Their easy to use, drag and drop editor helps people create sets composed of individual images. After that member can publish and share their creative and stylish sets with friends and the Polyvore community. Just think about this, the users just have to pick from some pre-upload and pre-edited images in order to participate in the community. They don’t have to search for the product images on the web and they don’t have to edit the pictures in Photoshop. The site has already done it for them. Everyone has an equal chance to make a unique and beautiful set of images. You know how long does it take just to clear the background of a product photo? No wonder their members are so passion about this site. What a brilliant use of User-Selected Content!

4. Last.fm


Besides fashion industry, User-Selected Content can be used in the music businesses, too. Last.fm is a music service, acquired by CBS for US$280m in 2007, that lets users discover new music they like, based on the music they already listen to. In other words, the site will learn what music their users love.

Using a music recommendation software called “Scrobbler”, Last.fm builds a detailed profile of each user’s musical taste by recording every songs the user have listened to, either on the streamed radio stations, the user’s computer or portable music devices.

Therefore, this “Scrobbler” application is the core portion of their User-Selected Content feature. Scrobbling a song means that when you listen to it, the name of the song is sent to Last.fm and added to your music profile. You can shift a song’s ranking on the site just by listening to it on your own computer. Just like what you would normally do. Users never have to change their habit or preference. Moreover, that particular song will be recommended to other users and they will know that you have listened to it. As a result, the site automatically connect you to other community members who like what you like.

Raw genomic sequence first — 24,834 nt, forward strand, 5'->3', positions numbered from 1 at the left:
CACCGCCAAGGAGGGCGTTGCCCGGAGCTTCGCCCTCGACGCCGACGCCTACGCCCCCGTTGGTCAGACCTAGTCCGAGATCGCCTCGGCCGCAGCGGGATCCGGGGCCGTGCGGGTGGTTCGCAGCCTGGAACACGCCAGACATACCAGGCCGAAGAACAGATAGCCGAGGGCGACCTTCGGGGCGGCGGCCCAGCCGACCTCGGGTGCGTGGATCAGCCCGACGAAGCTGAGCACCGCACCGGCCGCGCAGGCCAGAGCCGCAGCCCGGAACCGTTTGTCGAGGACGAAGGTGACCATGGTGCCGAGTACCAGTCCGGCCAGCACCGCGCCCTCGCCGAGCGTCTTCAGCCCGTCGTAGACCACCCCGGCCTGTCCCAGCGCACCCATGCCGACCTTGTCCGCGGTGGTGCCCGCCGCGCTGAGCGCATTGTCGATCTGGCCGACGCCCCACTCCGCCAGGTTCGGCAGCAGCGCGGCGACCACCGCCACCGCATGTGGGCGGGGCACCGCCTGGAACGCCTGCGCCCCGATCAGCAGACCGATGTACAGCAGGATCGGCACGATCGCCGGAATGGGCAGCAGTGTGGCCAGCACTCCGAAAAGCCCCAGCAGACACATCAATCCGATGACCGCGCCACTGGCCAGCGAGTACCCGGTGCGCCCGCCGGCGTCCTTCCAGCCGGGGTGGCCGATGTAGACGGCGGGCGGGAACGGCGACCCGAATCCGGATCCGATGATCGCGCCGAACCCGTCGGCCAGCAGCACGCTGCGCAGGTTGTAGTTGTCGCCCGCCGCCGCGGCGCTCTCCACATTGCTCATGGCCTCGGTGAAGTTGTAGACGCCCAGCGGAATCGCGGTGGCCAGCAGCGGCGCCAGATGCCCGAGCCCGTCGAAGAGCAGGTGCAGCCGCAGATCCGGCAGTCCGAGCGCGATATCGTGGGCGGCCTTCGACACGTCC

Simple and easy! You listen to a song, the User-Selected Content, and the site will tell you which members have similar style and musical taste. So you can easily start a conversation with them because you already know what they love.

5. Club Penguin


Believe it or not, every action on Club Penguin is User-Selected Content. That’s right. You won’t be able to send a customized message to your friends or upload any content to the site. Members have to select conversation phrases from a pre-defined list. Club Penguin calls this the “Ultimate Safe Chat” mode. In this way, the children could never reveal their personal information and there won’t be any inappropriate talk.

Despite this limitation, the company has created many communication methods so that their members can play and talk with each other with ease. For example, you can send a postcard to other members if you want to tell them they are your best friends. Or players can express their feelings with emoticons, such as a happy face, a sad face, angry face, winking…etc. If you don’t know what to say sometimes, you can simply throw a snowball to others or choose the dancing action to draw attention.

Not interested in such a site? Me neither. However, the rapid growth of Club Penguin, with over 12 million user accounts, suggests that it has already achieved considerable success. With such a targeted audience and safe environment, it’s no surprise that the company was purchased by The Walt Disney Company in August 2007 for the sum of US$350 million.


So do you believe in the power of User-Selected Content yet? If you want to increase user engagement, make sure you have created features that make it quick and easy to facilitate dialogue between users just by pointing and clicking. Yes, make it so easy that a cavemen could do it. 🙂

Photo source: dreaminhealey, zen, Dan Eriksson, calperniaaddams @Flickr

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Built to Scale: Huffington Post

by Vincent Chan on Jun 23, 2009